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useSubscription hook #15022

Merged
merged 18 commits into from Jul 16, 2019
Merged

useSubscription hook #15022

merged 18 commits into from Jul 16, 2019

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bvaughn
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@bvaughn bvaughn commented Mar 5, 2019

I recently shared an example useSubscription hook as a gist. Like the createSubscription class approach it was based on, this has a lot of subtle nuance– so it seems like maybe something that we should consider releasing an "official" version of (along with perhaps useFetch).

Here is the hook and some unit tests for discussion purposes.

For now I've added it inside of a new private package react-hooks (even though that name is already taken). We can bikeshed a real name later, before releasing (assuming we actually decide to do so).

Example usage:

import React, { useMemo } from "react";
import useSubscription from "./useSubscription";

// In this example, "source" is an event dispatcher (e.g. an HTMLInputElement)
// but it could be anything that emits an event and has a readable current value.
function Example({ source }) {
  // In order to avoid removing and re-adding subscriptions each time this hook is called,
  // the parameters passed to this hook should be memoized.
  const subscription = useMemo(
    () => ({
      getCurrentValue: () => source.value,
      subscribe: callback => {
        source.addEventListener("change", callback);
        return () => source.removeEventListener("change", callback);
      }
    }),

    // Re-subscribe any time our "source" changes
    // (e.g. we get a new HTMLInputElement target)
    [source]
  );

  const value = useSubscription(subscription);

  // Your rendered output here ...
}

@bvaughn bvaughn requested review from gaearon and acdlite March 5, 2019 20:51
@bvaughn bvaughn changed the title Use subscription useSubscription hoopk Mar 5, 2019
@bvaughn bvaughn changed the title useSubscription hoopk useSubscription hook Mar 5, 2019
@TrySound
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TrySound commented Mar 5, 2019

You may ask author about ownership like you did with scheduler package.
https://github.com/tj/react-hooks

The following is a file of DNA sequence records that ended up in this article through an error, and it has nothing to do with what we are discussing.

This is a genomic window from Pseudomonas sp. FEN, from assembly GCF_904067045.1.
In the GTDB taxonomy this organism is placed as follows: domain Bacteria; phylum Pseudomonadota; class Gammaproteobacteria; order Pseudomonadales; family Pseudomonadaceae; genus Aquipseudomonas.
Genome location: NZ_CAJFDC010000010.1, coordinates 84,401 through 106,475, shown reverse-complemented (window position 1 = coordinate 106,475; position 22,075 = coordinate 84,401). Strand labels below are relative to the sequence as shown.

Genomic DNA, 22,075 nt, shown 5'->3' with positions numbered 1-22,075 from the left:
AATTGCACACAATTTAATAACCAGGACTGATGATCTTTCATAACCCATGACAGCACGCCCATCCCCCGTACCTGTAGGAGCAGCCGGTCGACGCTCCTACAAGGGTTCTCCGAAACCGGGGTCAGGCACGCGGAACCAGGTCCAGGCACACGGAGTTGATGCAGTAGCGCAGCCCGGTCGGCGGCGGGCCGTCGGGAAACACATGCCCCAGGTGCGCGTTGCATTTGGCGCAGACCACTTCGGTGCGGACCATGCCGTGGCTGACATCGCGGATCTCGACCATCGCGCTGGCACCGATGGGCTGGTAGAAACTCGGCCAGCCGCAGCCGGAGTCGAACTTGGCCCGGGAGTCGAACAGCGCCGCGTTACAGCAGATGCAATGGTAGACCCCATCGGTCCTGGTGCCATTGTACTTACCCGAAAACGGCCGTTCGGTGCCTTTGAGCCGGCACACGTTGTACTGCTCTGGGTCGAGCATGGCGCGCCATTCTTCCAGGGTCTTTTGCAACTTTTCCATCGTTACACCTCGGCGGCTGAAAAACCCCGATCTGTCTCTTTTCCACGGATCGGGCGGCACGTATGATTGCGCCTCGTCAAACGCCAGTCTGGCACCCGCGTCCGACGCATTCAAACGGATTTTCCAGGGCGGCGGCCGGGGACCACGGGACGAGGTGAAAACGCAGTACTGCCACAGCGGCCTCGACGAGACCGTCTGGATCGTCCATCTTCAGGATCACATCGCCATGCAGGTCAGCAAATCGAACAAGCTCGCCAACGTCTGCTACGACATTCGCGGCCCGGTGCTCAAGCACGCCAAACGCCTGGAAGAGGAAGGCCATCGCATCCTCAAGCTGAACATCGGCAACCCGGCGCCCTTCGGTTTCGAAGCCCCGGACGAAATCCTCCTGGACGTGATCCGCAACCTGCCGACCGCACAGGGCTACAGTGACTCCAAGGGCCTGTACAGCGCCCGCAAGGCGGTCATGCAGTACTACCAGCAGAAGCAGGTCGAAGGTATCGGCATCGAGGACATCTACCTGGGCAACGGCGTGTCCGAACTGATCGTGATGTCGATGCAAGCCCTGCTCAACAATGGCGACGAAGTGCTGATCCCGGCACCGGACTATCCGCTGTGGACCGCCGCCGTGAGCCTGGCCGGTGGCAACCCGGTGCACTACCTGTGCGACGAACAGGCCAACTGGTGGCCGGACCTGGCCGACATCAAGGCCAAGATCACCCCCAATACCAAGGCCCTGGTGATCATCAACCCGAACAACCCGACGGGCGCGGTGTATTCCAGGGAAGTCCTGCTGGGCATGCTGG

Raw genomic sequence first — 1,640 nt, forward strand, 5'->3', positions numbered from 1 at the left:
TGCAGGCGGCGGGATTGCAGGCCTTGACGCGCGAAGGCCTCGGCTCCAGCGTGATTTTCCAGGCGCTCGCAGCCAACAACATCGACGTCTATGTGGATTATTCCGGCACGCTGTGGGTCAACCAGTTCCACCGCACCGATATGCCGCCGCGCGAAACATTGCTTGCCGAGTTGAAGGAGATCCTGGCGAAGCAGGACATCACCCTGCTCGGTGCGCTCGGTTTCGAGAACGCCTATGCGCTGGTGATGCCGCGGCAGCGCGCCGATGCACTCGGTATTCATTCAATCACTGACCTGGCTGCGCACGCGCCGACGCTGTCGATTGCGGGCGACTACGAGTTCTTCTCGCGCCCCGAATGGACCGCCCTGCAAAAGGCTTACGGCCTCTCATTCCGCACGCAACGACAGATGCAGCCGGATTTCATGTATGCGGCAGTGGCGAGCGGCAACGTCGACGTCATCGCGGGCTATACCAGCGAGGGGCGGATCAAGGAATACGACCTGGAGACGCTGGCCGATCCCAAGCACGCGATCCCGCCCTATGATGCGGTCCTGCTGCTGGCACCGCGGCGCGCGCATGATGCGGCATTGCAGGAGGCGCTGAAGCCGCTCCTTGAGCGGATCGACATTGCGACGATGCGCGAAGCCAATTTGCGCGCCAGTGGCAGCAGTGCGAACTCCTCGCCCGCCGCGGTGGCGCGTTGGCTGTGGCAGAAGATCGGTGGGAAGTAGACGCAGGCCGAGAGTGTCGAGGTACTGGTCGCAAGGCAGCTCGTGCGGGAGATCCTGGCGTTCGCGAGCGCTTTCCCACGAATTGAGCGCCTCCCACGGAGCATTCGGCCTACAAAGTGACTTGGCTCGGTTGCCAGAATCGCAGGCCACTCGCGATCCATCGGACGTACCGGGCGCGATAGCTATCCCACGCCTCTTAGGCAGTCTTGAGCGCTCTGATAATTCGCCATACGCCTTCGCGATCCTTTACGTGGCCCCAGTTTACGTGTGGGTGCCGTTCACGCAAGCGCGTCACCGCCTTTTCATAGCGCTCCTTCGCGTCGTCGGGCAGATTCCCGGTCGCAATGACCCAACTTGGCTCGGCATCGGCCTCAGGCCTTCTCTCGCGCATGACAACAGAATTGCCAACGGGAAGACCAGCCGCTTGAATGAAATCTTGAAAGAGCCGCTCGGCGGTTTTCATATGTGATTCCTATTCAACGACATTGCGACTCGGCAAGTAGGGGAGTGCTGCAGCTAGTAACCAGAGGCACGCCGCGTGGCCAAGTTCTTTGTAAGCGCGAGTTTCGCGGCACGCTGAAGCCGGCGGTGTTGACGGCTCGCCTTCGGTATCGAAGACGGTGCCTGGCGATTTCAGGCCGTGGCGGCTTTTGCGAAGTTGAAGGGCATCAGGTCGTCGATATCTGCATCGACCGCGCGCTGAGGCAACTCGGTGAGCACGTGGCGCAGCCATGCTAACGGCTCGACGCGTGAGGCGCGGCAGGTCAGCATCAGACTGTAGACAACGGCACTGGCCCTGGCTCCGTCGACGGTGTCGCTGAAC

});

// If the source has changed since our last render, schedule an update with its current value.
if (state.source !== source) {
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isnt this somewhat a side effect in render phase? i suppose it leads to a predictable result even if a particular render gets replayed, but shouldnt generally this be done inside useEffect?

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No. A side effect would be e.g. mutating a variable or calling a callback. This is just telling React to schedule some follow up work.

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This is essentially following the pattern we recommend for derived state:
https://reactjs.org/docs/hooks-faq.html#how-do-i-implement-getderivedstatefromprops

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Thanks for the clarification!

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I know you showed me this earlier, but I can't remember why this part is necessary given that source is one of the deps in the effect below.

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So the thing I'm guarding against here (which maybe my comment doesn't do a good job of clarifying) is this:

  1. Subscription added to source A
  2. Component renders with a new source, source B
  3. Source A emits an update
  4. Passive effect is invoked, removing subscription from A and adding to B

We need to ignore the update from A that happens after we get a new source (but before our passive effect is fired).

I tried to make this clear with all of the inline comments but maybe I could improve them somehow?

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Is didUnsubscribe not sufficient for that?

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No. Because in the case I mentioned above, we haven't unsubscribed yet (because the passive effect wasn't yet fired).

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We always fire pending passive effects right at the beginning of setState, to prevent this type of scenario

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Ah but I guess that would require closing over a mutable variable. Ok now I get it.

@bvaughn
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bvaughn commented Mar 5, 2019

Yeah. If we decide to move forward with a package like this for a few derivative hooks, it may be worth reaching out to TJ about the package name. Too soon at the moment though.

// If the value hasn't changed, no update is needed.
// Return state as-is so React can bail out and avoid an unnecessary render.
const value = getCurrentValue(source);
if (prevState.value === value) {
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This check is only necessary right after subscribing to a new source, correct? But it looks like you're checking every time the subscription produces a new value.

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This check might be useful in two scenarios:

  1. Our manual call to checkForUpdates() in the passive effect body (a few lines below).
  2. When we attach our subscription (since some sources, like rxjs, will auto-invoke a handler when attached).

I could use another local var (like didUnsubscribe) to track this but that doesn't seem any better than this check, IMO.

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How are 1 and 2 different? I would expect that if you have 1 (the manual call) you don't need 2.